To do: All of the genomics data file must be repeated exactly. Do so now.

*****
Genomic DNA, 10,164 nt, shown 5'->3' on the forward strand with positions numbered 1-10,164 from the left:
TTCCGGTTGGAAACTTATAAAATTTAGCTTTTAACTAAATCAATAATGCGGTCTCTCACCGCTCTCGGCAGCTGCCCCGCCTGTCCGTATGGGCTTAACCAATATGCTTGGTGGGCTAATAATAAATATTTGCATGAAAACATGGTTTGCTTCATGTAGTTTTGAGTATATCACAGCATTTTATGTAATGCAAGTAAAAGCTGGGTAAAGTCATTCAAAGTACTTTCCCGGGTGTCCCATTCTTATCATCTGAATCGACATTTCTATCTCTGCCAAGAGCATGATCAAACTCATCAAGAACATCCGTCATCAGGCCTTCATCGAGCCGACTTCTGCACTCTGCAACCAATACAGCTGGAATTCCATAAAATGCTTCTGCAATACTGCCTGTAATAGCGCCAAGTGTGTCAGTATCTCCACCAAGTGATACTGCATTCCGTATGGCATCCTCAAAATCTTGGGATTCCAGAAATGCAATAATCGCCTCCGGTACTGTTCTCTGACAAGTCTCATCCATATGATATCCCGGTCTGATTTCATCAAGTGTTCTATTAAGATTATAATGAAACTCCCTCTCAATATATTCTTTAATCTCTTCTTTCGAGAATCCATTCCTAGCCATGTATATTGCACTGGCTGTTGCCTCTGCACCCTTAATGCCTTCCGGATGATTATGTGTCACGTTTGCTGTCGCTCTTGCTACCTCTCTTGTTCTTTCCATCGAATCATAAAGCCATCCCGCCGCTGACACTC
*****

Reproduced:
Genomic DNA, 10,164 nt, shown 5'->3' on the forward strand with positions numbered 1-10,164 from the left:
TTCCGGTTGGAAACTTATAAAATTTAGCTTTTAACTAAATCAATAATGCGGTCTCTCACCGCTCTCGGCAGCTGCCCCGCCTGTCCGTATGGGCTTAACCAATATGCTTGGTGGGCTAATAATAAATATTTGCATGAAAACATGGTTTGCTTCATGTAGTTTTGAGTATATCACAGCATTTTATGTAATGCAAGTAAAAGCTGGGTAAAGTCATTCAAAGTACTTTCCCGGGTGTCCCATTCTTATCATCTGAATCGACATTTCTATCTCTGCCAAGAGCATGATCAAACTCATCAAGAACATCCGTCATCAGGCCTTCATCGAGCCGACTTCTGCACTCTGCAACCAATACAGCTGGAATTCCATAAAATGCTTCTGCAATACTGCCTGTAATAGCGCCAAGTGTGTCAGTATCTCCACCAAGTGATACTGCATTCCGTATGGCATCCTCAAAATCTTGGGATTCCAGAAATGCAATAATCGCCTCCGGTACTGTTCTCTGACAAGTCTCATCCATATGATATCCCGGTCTGATTTCATCAAGTGTTCTATTAAGATTATAATGAAACTCCCTCTCAATATATTCTTTAATCTCTTCTTTCGAGAATCCATTCCTAGCCATGTATATTGCACTGGCTGTTGCCTCTGCACCCTTAATGCCTTCCGGATGATTATGTGTCACGTTTGCTGTCGCTCTTGCTACCTCTCTTGTTCTTTCCATCGAATCATAAAGCCATCCCGCCGCTGACACTC